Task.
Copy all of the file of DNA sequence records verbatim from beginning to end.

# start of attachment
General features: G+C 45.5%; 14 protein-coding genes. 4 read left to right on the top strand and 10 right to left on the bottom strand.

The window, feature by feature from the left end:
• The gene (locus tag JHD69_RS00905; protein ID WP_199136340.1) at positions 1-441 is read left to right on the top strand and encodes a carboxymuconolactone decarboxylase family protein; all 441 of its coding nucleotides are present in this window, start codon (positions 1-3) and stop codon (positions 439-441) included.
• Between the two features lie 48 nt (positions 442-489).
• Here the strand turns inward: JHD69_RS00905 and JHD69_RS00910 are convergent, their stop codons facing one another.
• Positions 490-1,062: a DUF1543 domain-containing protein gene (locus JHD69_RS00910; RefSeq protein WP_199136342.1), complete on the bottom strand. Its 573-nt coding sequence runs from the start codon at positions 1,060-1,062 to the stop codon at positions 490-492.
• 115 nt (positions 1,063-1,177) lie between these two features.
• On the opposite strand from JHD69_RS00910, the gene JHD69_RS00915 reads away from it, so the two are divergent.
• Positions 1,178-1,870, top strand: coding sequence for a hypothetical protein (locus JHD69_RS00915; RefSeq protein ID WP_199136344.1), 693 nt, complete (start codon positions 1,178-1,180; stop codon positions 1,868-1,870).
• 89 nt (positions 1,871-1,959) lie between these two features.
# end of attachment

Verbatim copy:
General features: G+C 45.5%; 14 protein-coding genes. 4 read left to right on the top strand and 10 right to left on the bottom strand.

The window, feature by feature from the left end:
• The gene (locus tag JHD69_RS00905; protein ID WP_199136340.1) at positions 1-441 is read left to right on the top strand and encodes a carboxymuconolactone decarboxylase family protein; all 441 of its coding nucleotides are present in this window, start codon (positions 1-3) and stop codon (positions 439-441) included.
• Between the two features lie 48 nt (positions 442-489).
• Here the strand turns inward: JHD69_RS00905 and JHD69_RS00910 are convergent, their stop codons facing one another.
• Positions 490-1,062: a DUF1543 domain-containing protein gene (locus JHD69_RS00910; RefSeq protein WP_199136342.1), complete on the bottom strand. Its 573-nt coding sequence runs from the start codon at positions 1,060-1,062 to the stop codon at positions 490-492.
• 115 nt (positions 1,063-1,177) lie between these two features.
• On the opposite strand from JHD69_RS00910, the gene JHD69_RS00915 reads away from it, so the two are divergent.
• Positions 1,178-1,870, top strand: coding sequence for a hypothetical protein (locus JHD69_RS00915; RefSeq protein ID WP_199136344.1), 693 nt, complete (start codon positions 1,178-1,180; stop codon positions 1,868-1,870).
• 89 nt (positions 1,871-1,959) lie between these two features.